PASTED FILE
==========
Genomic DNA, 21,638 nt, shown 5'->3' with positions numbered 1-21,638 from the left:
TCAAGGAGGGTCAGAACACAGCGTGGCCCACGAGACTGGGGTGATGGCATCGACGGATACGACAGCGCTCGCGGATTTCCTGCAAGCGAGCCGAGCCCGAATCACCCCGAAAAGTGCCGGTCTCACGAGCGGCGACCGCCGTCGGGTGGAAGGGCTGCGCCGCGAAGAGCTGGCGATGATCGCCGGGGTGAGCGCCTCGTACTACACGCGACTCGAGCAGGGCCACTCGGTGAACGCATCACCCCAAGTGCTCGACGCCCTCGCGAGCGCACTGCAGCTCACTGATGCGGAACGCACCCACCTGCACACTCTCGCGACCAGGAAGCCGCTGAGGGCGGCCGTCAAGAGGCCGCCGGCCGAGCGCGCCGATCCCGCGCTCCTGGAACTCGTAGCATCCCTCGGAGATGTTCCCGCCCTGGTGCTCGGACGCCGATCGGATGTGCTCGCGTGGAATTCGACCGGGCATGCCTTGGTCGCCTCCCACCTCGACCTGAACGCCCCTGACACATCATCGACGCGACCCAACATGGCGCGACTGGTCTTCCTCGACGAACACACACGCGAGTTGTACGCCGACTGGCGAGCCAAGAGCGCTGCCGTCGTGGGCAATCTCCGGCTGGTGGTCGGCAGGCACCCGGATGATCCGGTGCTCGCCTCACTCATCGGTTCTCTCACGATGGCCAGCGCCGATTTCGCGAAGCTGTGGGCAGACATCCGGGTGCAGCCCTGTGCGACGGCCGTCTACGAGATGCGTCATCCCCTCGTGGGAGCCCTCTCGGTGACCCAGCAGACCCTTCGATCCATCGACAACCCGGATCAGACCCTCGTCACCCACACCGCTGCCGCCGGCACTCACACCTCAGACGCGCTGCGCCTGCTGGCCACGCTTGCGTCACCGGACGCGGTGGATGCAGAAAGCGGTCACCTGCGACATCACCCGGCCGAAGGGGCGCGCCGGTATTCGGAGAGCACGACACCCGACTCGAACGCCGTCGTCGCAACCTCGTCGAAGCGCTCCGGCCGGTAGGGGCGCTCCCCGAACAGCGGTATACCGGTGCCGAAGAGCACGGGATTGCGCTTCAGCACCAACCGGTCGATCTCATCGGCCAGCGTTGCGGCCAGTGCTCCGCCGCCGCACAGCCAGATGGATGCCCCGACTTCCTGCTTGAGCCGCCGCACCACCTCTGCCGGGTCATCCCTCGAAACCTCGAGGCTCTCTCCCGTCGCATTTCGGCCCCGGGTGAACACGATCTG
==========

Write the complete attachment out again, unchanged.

Genomic DNA, 21,638 nt, shown 5'->3' with positions numbered 1-21,638 from the left:
TCAAGGAGGGTCAGAACACAGCGTGGCCCACGAGACTGGGGTGATGGCATCGACGGATACGACAGCGCTCGCGGATTTCCTGCAAGCGAGCCGAGCCCGAATCACCCCGAAAAGTGCCGGTCTCACGAGCGGCGACCGCCGTCGGGTGGAAGGGCTGCGCCGCGAAGAGCTGGCGATGATCGCCGGGGTGAGCGCCTCGTACTACACGCGACTCGAGCAGGGCCACTCGGTGAACGCATCACCCCAAGTGCTCGACGCCCTCGCGAGCGCACTGCAGCTCACTGATGCGGAACGCACCCACCTGCACACTCTCGCGACCAGGAAGCCGCTGAGGGCGGCCGTCAAGAGGCCGCCGGCCGAGCGCGCCGATCCCGCGCTCCTGGAACTCGTAGCATCCCTCGGAGATGTTCCCGCCCTGGTGCTCGGACGCCGATCGGATGTGCTCGCGTGGAATTCGACCGGGCATGCCTTGGTCGCCTCCCACCTCGACCTGAACGCCCCTGACACATCATCGACGCGACCCAACATGGCGCGACTGGTCTTCCTCGACGAACACACACGCGAGTTGTACGCCGACTGGCGAGCCAAGAGCGCTGCCGTCGTGGGCAATCTCCGGCTGGTGGTCGGCAGGCACCCGGATGATCCGGTGCTCGCCTCACTCATCGGTTCTCTCACGATGGCCAGCGCCGATTTCGCGAAGCTGTGGGCAGACATCCGGGTGCAGCCCTGTGCGACGGCCGTCTACGAGATGCGTCATCCCCTCGTGGGAGCCCTCTCGGTGACCCAGCAGACCCTTCGATCCATCGACAACCCGGATCAGACCCTCGTCACCCACACCGCTGCCGCCGGCACTCACACCTCAGACGCGCTGCGCCTGCTGGCCACGCTTGCGTCACCGGACGCGGTGGATGCAGAAAGCGGTCACCTGCGACATCACCCGGCCGAAGGGGCGCGCCGGTATTCGGAGAGCACGACACCCGACTCGAACGCCGTCGTCGCAACCTCGTCGAAGCGCTCCGGCCGGTAGGGGCGCTCCCCGAACAGCGGTATACCGGTGCCGAAGAGCACGGGATTGCGCTTCAGCACCAACCGGTCGATCTCATCGGCCAGCGTTGCGGCCAGTGCTCCGCCGCCGCACAGCCAGATGGATGCCCCGACTTCCTGCTTGAGCCGCCGCACCACCTCTGCCGGGTCATCCCTCGAAACCTCGAGGCTCTCTCCCGTCGCATTTCGGCCCCGGGTGAACACGATCTG